- Inter-disciplinary studio
- Work with new technology, engage students and community
- Design for the 1% of the time (disaster) AND the 99% of the time (regular) – designs have to be adaptable
- Connect social, economic, and environmental issues
- Suggest solutions, inspiration
- Outcomes are often not what they expect – the city and community interprets problems and solutions differently
- Present back to community what we think we know
Urban Design Build Studio
- Develop appropriate, affordable, replicable strategies
- Shift from traditional academic cycle (6 semesters and 1 summer)
- Collaboration between Urban Design Build, Construction Junction, Trade Institute of Pittsburg
- Address urban decline cycle – Edge effect to vacancy
- Provide high and low-tech job skill training
- Develop prototypes – allow for investment, entrepreneurial model
- Students work with previous incarcerates
- Architect and laborer experience each other’s work
- Grew out of Georgia Bizios’ efforts with Home Environment Design Initiative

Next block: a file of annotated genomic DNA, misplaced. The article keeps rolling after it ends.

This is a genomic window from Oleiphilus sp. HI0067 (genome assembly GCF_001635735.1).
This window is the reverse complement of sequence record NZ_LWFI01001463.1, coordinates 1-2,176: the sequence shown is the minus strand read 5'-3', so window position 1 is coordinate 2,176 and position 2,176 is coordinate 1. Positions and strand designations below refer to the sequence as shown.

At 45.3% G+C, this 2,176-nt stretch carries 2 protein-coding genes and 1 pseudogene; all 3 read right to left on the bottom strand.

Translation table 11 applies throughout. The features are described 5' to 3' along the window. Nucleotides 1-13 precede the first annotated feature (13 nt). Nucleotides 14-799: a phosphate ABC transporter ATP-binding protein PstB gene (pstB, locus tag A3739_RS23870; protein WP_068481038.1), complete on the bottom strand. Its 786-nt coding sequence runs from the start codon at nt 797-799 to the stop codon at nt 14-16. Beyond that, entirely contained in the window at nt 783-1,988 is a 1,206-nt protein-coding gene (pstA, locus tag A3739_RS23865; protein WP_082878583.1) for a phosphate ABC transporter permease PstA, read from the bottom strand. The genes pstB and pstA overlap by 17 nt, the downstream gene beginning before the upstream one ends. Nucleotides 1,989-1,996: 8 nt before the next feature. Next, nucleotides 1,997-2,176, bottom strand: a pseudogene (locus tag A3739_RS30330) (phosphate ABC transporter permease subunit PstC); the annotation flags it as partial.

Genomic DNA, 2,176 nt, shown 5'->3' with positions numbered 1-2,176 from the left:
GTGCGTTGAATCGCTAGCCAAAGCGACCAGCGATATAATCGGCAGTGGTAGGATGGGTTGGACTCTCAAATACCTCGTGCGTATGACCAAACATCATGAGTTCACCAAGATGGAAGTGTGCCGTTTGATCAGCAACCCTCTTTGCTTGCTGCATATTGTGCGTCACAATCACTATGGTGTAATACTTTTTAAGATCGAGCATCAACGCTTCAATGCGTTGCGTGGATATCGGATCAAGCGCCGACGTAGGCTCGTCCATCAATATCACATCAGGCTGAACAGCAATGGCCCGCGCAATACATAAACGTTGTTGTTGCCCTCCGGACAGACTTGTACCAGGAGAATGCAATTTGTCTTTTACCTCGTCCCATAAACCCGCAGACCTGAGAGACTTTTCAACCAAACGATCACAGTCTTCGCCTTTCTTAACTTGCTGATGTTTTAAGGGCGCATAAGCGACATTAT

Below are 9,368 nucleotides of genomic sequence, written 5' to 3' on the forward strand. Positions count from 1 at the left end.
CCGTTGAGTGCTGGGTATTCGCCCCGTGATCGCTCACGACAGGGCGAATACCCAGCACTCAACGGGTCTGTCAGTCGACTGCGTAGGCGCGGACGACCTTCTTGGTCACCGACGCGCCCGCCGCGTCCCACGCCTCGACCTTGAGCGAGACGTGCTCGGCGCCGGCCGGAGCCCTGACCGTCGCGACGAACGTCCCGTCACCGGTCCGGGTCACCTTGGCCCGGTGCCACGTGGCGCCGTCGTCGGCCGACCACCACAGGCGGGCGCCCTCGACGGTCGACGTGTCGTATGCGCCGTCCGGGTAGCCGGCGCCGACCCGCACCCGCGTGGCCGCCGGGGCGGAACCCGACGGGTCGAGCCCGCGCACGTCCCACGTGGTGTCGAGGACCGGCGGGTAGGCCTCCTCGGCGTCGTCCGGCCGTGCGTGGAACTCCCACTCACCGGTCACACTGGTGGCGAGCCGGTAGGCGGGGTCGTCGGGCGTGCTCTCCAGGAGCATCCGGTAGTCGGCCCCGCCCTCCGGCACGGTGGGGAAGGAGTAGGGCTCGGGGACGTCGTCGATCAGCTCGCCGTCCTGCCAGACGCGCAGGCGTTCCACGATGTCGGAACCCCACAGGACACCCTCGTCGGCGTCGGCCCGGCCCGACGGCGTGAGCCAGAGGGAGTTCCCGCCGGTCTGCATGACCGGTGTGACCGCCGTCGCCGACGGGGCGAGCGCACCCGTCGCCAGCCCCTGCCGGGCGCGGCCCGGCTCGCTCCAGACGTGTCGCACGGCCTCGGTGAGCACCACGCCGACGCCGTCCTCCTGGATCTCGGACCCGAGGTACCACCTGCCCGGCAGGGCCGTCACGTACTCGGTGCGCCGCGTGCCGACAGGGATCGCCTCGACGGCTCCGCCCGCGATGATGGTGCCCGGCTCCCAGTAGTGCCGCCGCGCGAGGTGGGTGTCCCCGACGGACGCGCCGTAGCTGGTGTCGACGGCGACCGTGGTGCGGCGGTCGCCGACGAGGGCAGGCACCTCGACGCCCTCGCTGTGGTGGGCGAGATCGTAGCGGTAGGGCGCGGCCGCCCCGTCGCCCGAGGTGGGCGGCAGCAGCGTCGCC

- Program integration: studio, seminar, internship
- Studio and seminar are co-requisites – gives some flexibility in scheduling
- Students receive fellowship
- Residential in focus, primarily due to scale and ability to dive in more deeply within time constraints
1. How do you identify who you will work with?
- Cassilly: Whoever we work with has to have the money. The architects involved in Design-build are active in the community – finding projects isn’t an issue.
- Hill: Building relationships is essential.
- Read social cues – what do people want and need?
- Eventually you want them to come to you
- Wakeford: Build relationships, and invest with time. Work with partners who want to work with students.
2. How do you deal with challenges of scheduling and timeline?
- Hill: So many things have to align
- The rest of the world does not follow our academic schedule
- Money and pace of studio drives a lot
- Wakeford: Having a co-requisite class helps
- Often we hire students or interns after the semester is over to continue work or bring it to fruition
3. Have you done any student-led design-build? You can assign more responsibility to students.
- Hill: We are always looking to do this, but it is helpful to have a bit of a safety net built-in. We are eager to get students in front of other people
- Folan: Our role as educators is to be the custodians of students – to make sure they don’t take on more than they have the ability or experience to do.
4. How does this transition to professional life?
- Cassilly: It’s helpful to step back and think about issues on a broader level. In some cases the students do the “prep-work” or provide a spark of inspiration so a community can take on the work with a professional.